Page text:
This week, Froggie picked the topic: Sexuality (open to whatever you have to say about it)
Before reading ahead, first see what everyone else had to say on this topic:
Mom of Many
My subject line comes from the song "Sexual" by Amber, which started going through my head when this topic came up. Since sexuality is such a personal topic (or it can be), I've decided to take an entertainment angle on it.
I find it fittingly appropriate that Froggie came up with this topic, since she gave me the soundtrack to "Beverly Hills Cop 2" on my 11th birthday. On that soundtrack was "I Want Your Sex" by George Michael. As giggly 11 year-olds, this song was priceless to us. The word "sex" seemed so naughty! As a 35 year-old thinking back on it, this song was tame in comparison to the songs on the radio today. In 1992, "I'm Too Sexy" by Right Said Fred was a big deal. Really....he was just being egotistical. It wasn't even naughty, if you think about it. Nothing wrong with being attractive in a "sexy" way. Back in 1996, "Mouth" by Merrill Bainbridge was really popular. I thought it just had to do with kissing, but apparently it was about something in the sexual realm. The chorus went "Would it be my fault, if I could turn you on?" Nowadays, Lady Gaga is not "bluffin' with her muffin" which makes "Mouth" seem pretty clean, considering how much more subtle that was at the time. A lot of Madonna's music fits into this theme ever so nicely. "Erotica" anyone? I also remember the video for "Justify My Love" as being very controversial for how sexual it was. I don't think it would shock anyone in the 21st century though!
Sexuality is also found on television. When I was a kid, I didn't pay much attention to it, but I'm sure it was there. I watch syndicated shows from the 80's and can see what I didn't see in those days. For instance, Blanche from "The Golden Girls" talks about sex a lot and fancies herself to be sexually attractive. I'm sure the other women on the show talked about sex, as well. "Three's Company" also had a lot of sexual innuendos and their friend Larry was all about sex. He was like Quagmire from "Family Guy." And Quagmire even has his living room turn into a night lounge for the ladies. He also makes sexual comments all the time. In any case, the biggest example of sexuality on television is rather obvious...."Sex and the City." I loved that show and still do. I will watch it in syndication any time I can catch an episode. It was all about sex, which made it awkward to watch with my parents (although I ended up doing so from time to time). Samantha Jones, in my opinion, is the most sexual character from any television show. She just oozes sexuality and could give Quagmire a run for his money! Nowadays, "Glee" talks a lot about sexuality and even features some sexy performances (the Britney Spears episode ranking highest on that list). Even on "The Glee Project," one of the themes was sexuality. They paired up the six remaining contestants at the time to make sexually themed music videos together. They even had a gay pairing for one of the videos. The fact that sexuality was even a theme at all for a contest to appear on "Glee," says a lot about the show itself. It's not just your average "high school musical" type of show.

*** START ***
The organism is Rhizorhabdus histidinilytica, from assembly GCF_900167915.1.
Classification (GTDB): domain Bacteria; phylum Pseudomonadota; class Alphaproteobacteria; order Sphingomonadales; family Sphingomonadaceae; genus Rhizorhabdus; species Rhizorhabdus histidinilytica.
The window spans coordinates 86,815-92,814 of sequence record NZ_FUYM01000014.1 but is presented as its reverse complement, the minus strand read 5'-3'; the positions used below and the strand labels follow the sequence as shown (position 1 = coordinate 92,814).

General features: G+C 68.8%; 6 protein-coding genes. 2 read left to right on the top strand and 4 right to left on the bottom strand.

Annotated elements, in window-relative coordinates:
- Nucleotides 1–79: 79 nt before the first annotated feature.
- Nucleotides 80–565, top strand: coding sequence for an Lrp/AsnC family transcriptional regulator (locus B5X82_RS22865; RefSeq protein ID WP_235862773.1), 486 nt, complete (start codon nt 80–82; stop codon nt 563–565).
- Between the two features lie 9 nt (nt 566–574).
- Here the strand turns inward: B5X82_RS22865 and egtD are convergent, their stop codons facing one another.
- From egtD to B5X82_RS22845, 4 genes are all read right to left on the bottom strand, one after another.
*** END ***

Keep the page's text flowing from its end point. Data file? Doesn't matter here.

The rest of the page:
Sexuality is pretty obvious in movies and I'd be here all day talking about that. The biggest example of sexuality is Sharon Stone in "Basic Instinct." I've never seen that movie, but the image of her sitting in that questioning room is the first thing I thought of when sexuality in movies came to mind. A lot of movies geared toward adults are about sex. Some even have sex in the title or imply about the topic. ("The Opposite of Sex," "The 40 Year-Old Virgin," "Sex, Lies and Videotape," and there are even two movies for "Sex and the City.") There have recently been movies about men and women having arrangements to be friends with benefits. The most recent one is with Justin Timberlake and Mila Kunis, aptly titled "Friends with Benefits." There was also one with Natalie Portman and Ashton Kutcher that came out earlier this year. Sexuality (obvious or implied) has always been all over the big screen. I'm sure it was even in movies from the beginning of the film era.
Finally, I want to turn my attention to books. Since I read a lot of chick lit, most stories are about dating and relationships. Some relationships escalate to that of a sexual nature. Authors can either imply that it happened or take us into the bedroom for a front row seat. One of my favorite chick lit novelists, Sue Margolis, does the latter with her romantic scenes. I always anticipate something "exciting" from every book of hers, as I know what to expect. She leaves me blushing by the end of each of these scenes. Jennifer Weiner has also taken her readers into the bedrooms of some of her characters. If "Good in Bed" was any indication of what was to come with her later stories, then it was definitely a nice harbinger. Jane Porter also knows how to make things steamy for her characters in the bedroom. I've been known to critique books in my reviews if there's not enough spice to go along with the story, especially if the build-up or implication is right in my face.
Whether we want to acknowledge it or not, it is hard to avoid sexuality in the entertainment realm, unless we don't listen to music, watch television, go to movies or read books. The other safe route is to just do all of this but with child-friendly media. And that's how Merrylandgirl "c's" it. (Apologies to Sue Sylvester, once again.)